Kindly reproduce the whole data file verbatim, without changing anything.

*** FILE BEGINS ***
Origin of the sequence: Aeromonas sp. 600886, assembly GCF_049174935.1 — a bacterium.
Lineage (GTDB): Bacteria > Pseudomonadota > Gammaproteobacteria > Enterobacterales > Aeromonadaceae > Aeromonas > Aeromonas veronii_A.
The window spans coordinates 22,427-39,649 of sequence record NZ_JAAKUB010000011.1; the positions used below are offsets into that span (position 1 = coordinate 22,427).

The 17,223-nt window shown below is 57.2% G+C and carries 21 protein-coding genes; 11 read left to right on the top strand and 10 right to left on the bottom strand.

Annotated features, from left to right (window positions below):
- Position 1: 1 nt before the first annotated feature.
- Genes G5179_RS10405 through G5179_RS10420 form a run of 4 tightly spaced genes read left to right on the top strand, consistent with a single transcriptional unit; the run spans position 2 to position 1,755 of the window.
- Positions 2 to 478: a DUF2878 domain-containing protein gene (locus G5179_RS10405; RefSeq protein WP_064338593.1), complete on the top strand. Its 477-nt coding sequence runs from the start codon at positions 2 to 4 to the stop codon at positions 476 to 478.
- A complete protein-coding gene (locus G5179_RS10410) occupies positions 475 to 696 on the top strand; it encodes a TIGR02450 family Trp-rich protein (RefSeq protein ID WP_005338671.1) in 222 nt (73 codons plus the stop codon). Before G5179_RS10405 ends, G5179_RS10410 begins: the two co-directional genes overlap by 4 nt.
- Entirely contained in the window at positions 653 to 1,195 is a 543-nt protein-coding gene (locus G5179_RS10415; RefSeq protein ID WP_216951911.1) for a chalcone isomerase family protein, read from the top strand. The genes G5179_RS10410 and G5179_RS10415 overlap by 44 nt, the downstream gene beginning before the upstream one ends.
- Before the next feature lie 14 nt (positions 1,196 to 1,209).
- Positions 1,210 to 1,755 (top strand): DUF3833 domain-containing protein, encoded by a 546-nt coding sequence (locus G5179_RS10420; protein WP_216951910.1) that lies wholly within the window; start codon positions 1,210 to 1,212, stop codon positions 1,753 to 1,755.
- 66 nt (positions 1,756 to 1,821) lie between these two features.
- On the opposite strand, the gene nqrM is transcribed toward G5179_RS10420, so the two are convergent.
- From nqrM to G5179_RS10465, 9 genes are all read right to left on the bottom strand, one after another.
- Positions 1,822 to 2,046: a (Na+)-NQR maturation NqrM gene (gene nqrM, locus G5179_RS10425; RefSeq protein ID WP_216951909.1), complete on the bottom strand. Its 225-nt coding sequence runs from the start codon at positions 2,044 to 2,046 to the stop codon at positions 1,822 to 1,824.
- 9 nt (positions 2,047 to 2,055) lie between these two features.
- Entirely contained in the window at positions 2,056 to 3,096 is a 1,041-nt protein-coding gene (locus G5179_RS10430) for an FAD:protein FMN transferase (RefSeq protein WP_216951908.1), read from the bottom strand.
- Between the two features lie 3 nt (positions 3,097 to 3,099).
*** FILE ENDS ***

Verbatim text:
Origin of the sequence: Aeromonas sp. 600886, assembly GCF_049174935.1 — a bacterium.
Lineage (GTDB): Bacteria > Pseudomonadota > Gammaproteobacteria > Enterobacterales > Aeromonadaceae > Aeromonas > Aeromonas veronii_A.
The window spans coordinates 22,427-39,649 of sequence record NZ_JAAKUB010000011.1; the positions used below are offsets into that span (position 1 = coordinate 22,427).

The 17,223-nt window shown below is 57.2% G+C and carries 21 protein-coding genes; 11 read left to right on the top strand and 10 right to left on the bottom strand.

Annotated features, from left to right (window positions below):
- Position 1: 1 nt before the first annotated feature.
- Genes G5179_RS10405 through G5179_RS10420 form a run of 4 tightly spaced genes read left to right on the top strand, consistent with a single transcriptional unit; the run spans position 2 to position 1,755 of the window.
- Positions 2 to 478: a DUF2878 domain-containing protein gene (locus G5179_RS10405; RefSeq protein WP_064338593.1), complete on the top strand. Its 477-nt coding sequence runs from the start codon at positions 2 to 4 to the stop codon at positions 476 to 478.
- A complete protein-coding gene (locus G5179_RS10410) occupies positions 475 to 696 on the top strand; it encodes a TIGR02450 family Trp-rich protein (RefSeq protein ID WP_005338671.1) in 222 nt (73 codons plus the stop codon). Before G5179_RS10405 ends, G5179_RS10410 begins: the two co-directional genes overlap by 4 nt.
- Entirely contained in the window at positions 653 to 1,195 is a 543-nt protein-coding gene (locus G5179_RS10415; RefSeq protein ID WP_216951911.1) for a chalcone isomerase family protein, read from the top strand. The genes G5179_RS10410 and G5179_RS10415 overlap by 44 nt, the downstream gene beginning before the upstream one ends.
- Before the next feature lie 14 nt (positions 1,196 to 1,209).
- Positions 1,210 to 1,755 (top strand): DUF3833 domain-containing protein, encoded by a 546-nt coding sequence (locus G5179_RS10420; protein WP_216951910.1) that lies wholly within the window; start codon positions 1,210 to 1,212, stop codon positions 1,753 to 1,755.
- 66 nt (positions 1,756 to 1,821) lie between these two features.
- On the opposite strand, the gene nqrM is transcribed toward G5179_RS10420, so the two are convergent.
- From nqrM to G5179_RS10465, 9 genes are all read right to left on the bottom strand, one after another.
- Positions 1,822 to 2,046: a (Na+)-NQR maturation NqrM gene (gene nqrM, locus G5179_RS10425; RefSeq protein ID WP_216951909.1), complete on the bottom strand. Its 225-nt coding sequence runs from the start codon at positions 2,044 to 2,046 to the stop codon at positions 1,822 to 1,824.
- 9 nt (positions 2,047 to 2,055) lie between these two features.
- Entirely contained in the window at positions 2,056 to 3,096 is a 1,041-nt protein-coding gene (locus G5179_RS10430) for an FAD:protein FMN transferase (RefSeq protein WP_216951908.1), read from the bottom strand.
- Between the two features lie 3 nt (positions 3,097 to 3,099).